• Internet marketing forums – to see what people are saying about a topic I want to write about and question they are asking

Each one of those web sites have their very own search feature so what is the problem? No problem. I just like to cut out a few steps and clicks if possible because some of these sites especially WordPress, I search several times a day. Bookmarking and navigating to these sites take time.

So, I installed this cool little Firefox plugin called Add to Search Bar. This lets me add the search function for any web site to my Firefox Search Bar. Which means less looking up for a web site in the overloaded bookmarks folder and less clicking to get to the right page to search.

8 Tools For The Productivity Junkie

If there’s one thing I learned working around children, it is, you can’t expect 100% productivity all the time. Which means, during the times you can give your work your undivided attention, you’ll want to squeeze every bit out of every single minute. While I don’t see myself as a productivity junkie, some people in my household may beg to differ :) anyways, always one to look out for better ways to do things, I’ve scoped out a few tools that may be helpful.

A timer – it truly is super weird. For someone who works hard not to be ruled by a punch clock, the timer often helps me focus the most. Not only that, it also helps me track billable hours. Yeah I’m old school like that. While I do have a physical timer – preferred for offline work, I also use a digital and tiny timer on my computer. The best in my humble opinion is a simple, dirt cheap but very functional timer, Egg Timer Plus from Sardine software (love the name). Only $5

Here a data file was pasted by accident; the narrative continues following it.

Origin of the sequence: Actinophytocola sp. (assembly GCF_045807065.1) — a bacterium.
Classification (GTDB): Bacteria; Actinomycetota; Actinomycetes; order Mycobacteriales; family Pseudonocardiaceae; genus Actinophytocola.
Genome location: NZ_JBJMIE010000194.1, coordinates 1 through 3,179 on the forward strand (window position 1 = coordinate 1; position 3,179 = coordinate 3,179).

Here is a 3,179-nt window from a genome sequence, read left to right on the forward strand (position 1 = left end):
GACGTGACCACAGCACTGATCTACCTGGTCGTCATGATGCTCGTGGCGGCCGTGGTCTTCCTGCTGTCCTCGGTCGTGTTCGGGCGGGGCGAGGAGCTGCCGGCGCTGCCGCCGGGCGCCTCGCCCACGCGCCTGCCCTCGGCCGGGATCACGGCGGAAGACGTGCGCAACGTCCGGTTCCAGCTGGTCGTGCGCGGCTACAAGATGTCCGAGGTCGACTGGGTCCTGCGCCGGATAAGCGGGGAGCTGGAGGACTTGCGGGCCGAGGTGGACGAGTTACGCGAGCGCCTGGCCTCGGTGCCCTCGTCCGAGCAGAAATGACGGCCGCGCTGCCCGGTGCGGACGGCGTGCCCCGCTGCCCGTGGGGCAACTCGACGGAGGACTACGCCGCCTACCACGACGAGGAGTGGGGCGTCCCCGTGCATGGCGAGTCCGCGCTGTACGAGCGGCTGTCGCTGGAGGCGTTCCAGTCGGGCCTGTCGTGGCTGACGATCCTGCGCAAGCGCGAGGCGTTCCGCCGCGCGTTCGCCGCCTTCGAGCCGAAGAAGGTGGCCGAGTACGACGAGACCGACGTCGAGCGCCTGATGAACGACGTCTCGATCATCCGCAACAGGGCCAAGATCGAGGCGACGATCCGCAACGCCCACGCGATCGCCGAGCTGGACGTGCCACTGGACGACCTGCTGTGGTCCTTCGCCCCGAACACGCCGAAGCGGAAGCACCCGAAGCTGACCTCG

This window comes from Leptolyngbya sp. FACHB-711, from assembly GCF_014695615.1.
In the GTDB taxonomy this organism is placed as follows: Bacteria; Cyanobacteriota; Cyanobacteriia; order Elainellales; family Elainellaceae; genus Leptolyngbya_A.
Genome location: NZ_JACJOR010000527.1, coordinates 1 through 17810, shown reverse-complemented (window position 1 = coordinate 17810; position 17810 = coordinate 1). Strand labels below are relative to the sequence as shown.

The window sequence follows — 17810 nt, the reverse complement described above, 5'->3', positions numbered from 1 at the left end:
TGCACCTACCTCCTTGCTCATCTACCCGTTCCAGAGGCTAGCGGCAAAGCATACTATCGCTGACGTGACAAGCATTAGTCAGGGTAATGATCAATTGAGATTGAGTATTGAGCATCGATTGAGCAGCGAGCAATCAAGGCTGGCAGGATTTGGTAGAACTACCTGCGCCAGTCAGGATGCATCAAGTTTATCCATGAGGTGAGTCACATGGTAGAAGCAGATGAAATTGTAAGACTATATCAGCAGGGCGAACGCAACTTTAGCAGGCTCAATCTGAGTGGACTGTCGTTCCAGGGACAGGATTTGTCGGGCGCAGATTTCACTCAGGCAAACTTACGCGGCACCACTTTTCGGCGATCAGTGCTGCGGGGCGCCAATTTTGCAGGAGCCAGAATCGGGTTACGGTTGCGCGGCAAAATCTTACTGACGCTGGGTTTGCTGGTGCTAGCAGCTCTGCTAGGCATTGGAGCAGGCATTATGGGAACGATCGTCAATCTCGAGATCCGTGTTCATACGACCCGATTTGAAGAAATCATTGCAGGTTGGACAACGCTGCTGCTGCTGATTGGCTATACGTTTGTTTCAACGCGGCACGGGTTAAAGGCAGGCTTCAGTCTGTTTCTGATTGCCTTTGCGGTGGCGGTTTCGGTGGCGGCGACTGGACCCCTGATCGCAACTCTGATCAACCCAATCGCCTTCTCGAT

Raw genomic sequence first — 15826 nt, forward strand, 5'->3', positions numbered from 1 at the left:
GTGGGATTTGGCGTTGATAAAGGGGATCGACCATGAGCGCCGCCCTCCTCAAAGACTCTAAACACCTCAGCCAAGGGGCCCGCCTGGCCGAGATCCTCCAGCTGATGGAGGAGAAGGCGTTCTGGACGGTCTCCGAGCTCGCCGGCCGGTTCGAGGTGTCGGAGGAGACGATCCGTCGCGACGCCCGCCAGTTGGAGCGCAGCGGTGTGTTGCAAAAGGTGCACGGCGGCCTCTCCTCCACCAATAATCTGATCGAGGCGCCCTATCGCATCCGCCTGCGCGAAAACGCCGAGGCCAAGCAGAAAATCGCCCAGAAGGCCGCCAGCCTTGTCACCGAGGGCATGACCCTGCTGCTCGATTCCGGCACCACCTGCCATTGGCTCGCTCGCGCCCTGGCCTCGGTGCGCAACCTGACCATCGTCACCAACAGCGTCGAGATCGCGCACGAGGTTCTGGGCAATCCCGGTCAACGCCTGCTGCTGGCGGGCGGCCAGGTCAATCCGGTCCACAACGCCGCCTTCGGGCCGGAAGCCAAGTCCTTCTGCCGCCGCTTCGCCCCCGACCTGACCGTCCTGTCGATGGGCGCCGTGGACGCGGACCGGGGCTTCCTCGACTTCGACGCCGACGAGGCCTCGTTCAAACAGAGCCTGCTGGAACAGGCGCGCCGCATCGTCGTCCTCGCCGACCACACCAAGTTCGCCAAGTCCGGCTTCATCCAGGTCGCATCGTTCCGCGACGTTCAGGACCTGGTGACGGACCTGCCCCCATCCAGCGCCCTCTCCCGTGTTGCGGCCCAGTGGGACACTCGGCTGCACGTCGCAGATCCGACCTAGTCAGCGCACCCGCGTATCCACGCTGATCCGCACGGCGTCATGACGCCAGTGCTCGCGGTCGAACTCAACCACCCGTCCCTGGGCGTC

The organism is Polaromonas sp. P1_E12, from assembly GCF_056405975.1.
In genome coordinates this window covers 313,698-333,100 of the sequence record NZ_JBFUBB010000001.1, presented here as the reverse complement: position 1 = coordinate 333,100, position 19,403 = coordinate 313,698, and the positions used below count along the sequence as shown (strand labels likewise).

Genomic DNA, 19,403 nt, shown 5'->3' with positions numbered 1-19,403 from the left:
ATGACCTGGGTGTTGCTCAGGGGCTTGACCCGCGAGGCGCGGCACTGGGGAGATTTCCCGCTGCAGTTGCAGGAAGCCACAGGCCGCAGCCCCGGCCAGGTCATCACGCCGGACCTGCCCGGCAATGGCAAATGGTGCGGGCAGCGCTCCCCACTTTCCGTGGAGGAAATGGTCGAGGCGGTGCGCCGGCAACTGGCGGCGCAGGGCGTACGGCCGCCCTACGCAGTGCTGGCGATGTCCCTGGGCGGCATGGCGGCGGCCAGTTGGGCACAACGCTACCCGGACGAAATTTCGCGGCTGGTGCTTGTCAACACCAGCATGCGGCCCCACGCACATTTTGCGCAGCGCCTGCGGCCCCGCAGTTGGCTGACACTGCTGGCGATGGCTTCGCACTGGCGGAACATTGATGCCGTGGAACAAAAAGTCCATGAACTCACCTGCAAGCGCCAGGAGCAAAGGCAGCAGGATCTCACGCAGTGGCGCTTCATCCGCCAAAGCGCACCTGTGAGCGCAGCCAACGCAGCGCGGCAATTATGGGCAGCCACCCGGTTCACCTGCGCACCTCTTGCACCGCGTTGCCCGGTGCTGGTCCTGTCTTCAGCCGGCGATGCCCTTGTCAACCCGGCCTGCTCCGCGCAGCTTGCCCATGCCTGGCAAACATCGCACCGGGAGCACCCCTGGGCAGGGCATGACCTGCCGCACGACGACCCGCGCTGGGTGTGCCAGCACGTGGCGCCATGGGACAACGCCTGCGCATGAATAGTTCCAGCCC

Evernote – *sigh* I could write a book about Evernote. It is a web clipper (clip text, images etc from the web), a note taker, a task planner, a recipe organizer – you name it, you can probably find a way to use it for that. To me it’s a huge virtual inbox but that’s nothing new. What I love best about this is, you can capture almost any kind of data from anywhere. From your desktop and directly from your cell phone this is a huge selling point for me. The only thing it doesn’t have is a calendar but it is definitely a 2nd brain.

Filebox eXtender – got tired of clicking and clicking and clicking through folders to find the file I want. If you make a concious effort to notice it, you usually revisit a couple of folders pretty regularly throughout the day, week and month. I wanted a way to quickly jump to these folders which are also contained within many parent folders. Filebox eXtender does that. Love it. Sadly, it is no longer being actively support. There have been some reported issues for some people but they do have a Windows Vista and Windows 7 version. It is free.

Filebox eXtender

QTTabBar – lets you have tabs in Windows Explorer. I have not installed it yet, will definitely install it shortly. Going by my love of tabs on Firefox, QTTabBar may quickly be a must have.

Gmail Labels, Filter and auto Archive feature – The sky will not fall on your head if you don’t read every single email that comes through your inbox. A big volume of our emails are probably not supposed to be acted upon anyhow so just – stuff them. You don’t have to see them but you may need them at some point in the future. Create a label and make sure you check the “Skip inbox” checkbox, mark as read and assign it a label – e.g. Receipts. Then filter all PayPal emails or even emails you get from the ‘Gurus’ or subscription list this way. Let Gmail to that petty work for you.

GridMove - this is one killer app – at least for me. I used to call GridMove the poor (wo)man’s 2nd monitor. Now that I have a 2nd monitor, I find I need it more! It separates your monitor into grids – you can even create your own layouts or download the many contributed by users. When you click on the middle mouse button and drag a window, it will show you the many grids you can drag the window to. It will ‘snap’ into place. Eliminating the need to manually resize windows. This is great for working with code and web sites – see the effect of your changes on one side and the code on another. It’s also come in real handy during household budgeting day. I can see my own spreadsheet on one side and the checking account on the other.